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A flexible and competitive higher education system



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Federal Mem ber for Deakin Shadow Minister for Education

PRESS RELEASE

c o m m o n w e a l t h

PARLIAMENTARY LIBRARY MICAH

February 23, 1989

A FLEXIBLE AND COMPETITIVE HIGHER EDUCATION SYSTEM

The Liberal and National Parties Higher Education Policy is a blueprint for a strong, flexible and dynamic higher education system in which excellence of achievement will be fostered by a "healthy and much-needed dose of competition and diversity", according to the Shadow Minister for

Education, Julian Beale.

The principal elements of the Dawkins* Plan - the Unified National System, the educational profiles, the forced amalgamations, and the requirement that institutions privately negotiate for funds with the Commonwealth

Department of Employment, Education and Training - will be scrapped by a Liberal/National Government.

The picture for higher education under the Liberal/National Government is for greater institutional autonomy, protection of academic freedom and integrity of scientific enquiry, a "progressive and dramatic" reduction in regulation and Commonwealth bureaucracy, and greater accountability through performance-based assessment and review at all levels.

"The Dawkins * Plan is a bureaucratic monster which seeks to turn universities and colleges into narrow and conformist educational clones under the direction of the Department of Employment, Education and Training.

"It reflects Labor's traditional distrust of independent thought and takes bureaucratic interference to levels which undermine the very nature of academic and intellectual life in our universities and colleges.

"There is not a shred of evidence to indicate that conformity or the pursuit of John Dawkins * 1 national goals' will produce better educational outcomes; if anything, the contrary is true.

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"Academic and intellectual freedom can never be compromised. If that happens, we will end up with universities and colleges that are little more than knowledge factories churning out identikit degrees," Mr Beale said.

A Liberal/National Government will encourage institutional competition, reduce Commonwealth regulation and devolve greater responsibility to the States, broaden the financial base of institutions, restore integrity to the system of academic research grants, and permit institutions to enrol privately-funded or privately-sponsored Australian students over and above government-funded places.

Private higher education institutions would be encouraged under a Liberal and National Government.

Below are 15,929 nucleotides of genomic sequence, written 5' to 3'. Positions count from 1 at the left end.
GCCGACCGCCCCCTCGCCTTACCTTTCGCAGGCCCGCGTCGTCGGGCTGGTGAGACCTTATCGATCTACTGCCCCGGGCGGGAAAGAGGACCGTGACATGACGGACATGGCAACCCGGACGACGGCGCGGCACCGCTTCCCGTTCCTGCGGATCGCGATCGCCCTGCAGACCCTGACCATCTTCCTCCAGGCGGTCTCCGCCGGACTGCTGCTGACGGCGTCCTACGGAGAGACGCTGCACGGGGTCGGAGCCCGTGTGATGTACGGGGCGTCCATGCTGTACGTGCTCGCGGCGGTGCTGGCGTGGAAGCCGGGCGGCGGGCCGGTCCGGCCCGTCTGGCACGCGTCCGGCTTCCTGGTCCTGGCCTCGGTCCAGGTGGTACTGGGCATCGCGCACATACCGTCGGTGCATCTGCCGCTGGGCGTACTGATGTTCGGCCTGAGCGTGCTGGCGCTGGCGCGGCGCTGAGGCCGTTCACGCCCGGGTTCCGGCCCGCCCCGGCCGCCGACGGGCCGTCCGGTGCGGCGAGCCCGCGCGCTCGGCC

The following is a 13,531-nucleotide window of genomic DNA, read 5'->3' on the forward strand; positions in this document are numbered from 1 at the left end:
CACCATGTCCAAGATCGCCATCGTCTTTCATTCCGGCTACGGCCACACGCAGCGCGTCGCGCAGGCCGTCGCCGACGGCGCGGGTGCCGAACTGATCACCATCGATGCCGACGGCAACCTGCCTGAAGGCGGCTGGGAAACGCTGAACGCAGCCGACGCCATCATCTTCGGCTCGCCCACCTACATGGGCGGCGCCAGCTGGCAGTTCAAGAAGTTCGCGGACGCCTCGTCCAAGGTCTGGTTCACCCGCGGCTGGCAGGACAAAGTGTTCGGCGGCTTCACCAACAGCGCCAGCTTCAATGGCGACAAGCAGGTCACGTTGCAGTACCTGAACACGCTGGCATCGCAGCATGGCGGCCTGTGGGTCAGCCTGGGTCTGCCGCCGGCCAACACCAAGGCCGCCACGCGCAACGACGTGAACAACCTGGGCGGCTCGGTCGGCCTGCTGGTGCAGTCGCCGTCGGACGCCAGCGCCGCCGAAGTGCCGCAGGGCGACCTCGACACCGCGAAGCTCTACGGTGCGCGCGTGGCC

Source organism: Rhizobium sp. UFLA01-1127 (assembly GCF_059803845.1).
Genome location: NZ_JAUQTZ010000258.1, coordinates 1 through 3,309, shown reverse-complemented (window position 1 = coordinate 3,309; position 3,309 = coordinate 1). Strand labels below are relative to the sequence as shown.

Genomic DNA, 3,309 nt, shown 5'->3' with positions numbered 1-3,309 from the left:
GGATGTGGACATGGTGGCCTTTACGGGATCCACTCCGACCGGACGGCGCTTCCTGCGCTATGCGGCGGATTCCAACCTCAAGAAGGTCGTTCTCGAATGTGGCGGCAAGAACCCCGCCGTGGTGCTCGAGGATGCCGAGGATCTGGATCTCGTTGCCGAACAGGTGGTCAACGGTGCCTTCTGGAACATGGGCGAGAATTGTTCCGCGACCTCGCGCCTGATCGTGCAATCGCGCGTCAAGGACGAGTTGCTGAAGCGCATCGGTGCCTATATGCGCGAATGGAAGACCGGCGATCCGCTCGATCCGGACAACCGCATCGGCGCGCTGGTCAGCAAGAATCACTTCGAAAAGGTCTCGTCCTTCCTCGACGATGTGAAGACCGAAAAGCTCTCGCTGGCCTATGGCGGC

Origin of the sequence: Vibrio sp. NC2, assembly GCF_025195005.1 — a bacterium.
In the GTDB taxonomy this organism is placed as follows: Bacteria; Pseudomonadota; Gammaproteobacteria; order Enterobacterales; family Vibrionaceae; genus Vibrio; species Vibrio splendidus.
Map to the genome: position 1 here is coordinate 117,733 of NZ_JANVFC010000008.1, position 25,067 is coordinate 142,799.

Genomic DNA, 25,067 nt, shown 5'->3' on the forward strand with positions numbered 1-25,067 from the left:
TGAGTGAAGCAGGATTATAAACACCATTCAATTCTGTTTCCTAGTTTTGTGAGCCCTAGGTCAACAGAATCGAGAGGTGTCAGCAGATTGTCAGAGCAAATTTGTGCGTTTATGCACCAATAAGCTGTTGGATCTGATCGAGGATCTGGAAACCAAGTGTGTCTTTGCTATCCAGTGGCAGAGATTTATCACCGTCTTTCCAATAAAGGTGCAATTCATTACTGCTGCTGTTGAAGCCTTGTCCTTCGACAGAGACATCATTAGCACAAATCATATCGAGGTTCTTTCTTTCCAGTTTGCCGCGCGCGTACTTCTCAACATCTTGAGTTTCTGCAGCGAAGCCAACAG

Our approach is to move towards more competition between institutions, less government regulation, better access to sources of private funding and a more open system of public accountability.

The major structural, organisational and administrative initiatives in the Liberal/National Higher Education Policy include:

. Federally-funded student' places, rather than being allocated directly to institutions, will be awarded directly to students through National Education Awards which will be redeemable at the institution of the students' choice. This will facilitate the development of a demand-driven pattern of enrolment and enable

Institutions to develop their own planning and expansion strategies.

. A new national assessment system which will grant National Education Awards on a competitive basis. This will be developed in consultation and co-operation with the States and institutions.

. Lifting the ban on institutions enrolling privately-funded students over and above the publicly-funded enrolments.

. Maintaining the tax deductability of donations to higher education institutions.

. Increased incentives for institutions to increase their revenues from non-government sources without jeopardising their continued entitlement to Commonwealth funding.

. Performance reviews by institution and by discipline conducted by independent assessment teams.

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Expanded contacts between higher education institutions and industry.

The establishment of new private higher institutions will be encouraged.

The integration of capital and recurrent funding, allowing institutions to plan and execute their own capital programmes. Current borrowing restrictions placed on institutions will be removed.

Institutions will be free to determine their own admission policies; staff policies including salaries and conditions of employment ? special emphases and interests? planning and insitituional development strategies? and interaction with the local community.

Greater responsibility for State Governments in planning and administering the future expansion of their higher education systems (for which they have constitutional responsibility).

The present restrictive guidelines for the Australian Research Council will be scraped in favour of less bureaucratic intrusion and support for research grants awarded on the basis of competitive excellence.

Further information: 02 251 8911 (Thursday afternoon only)

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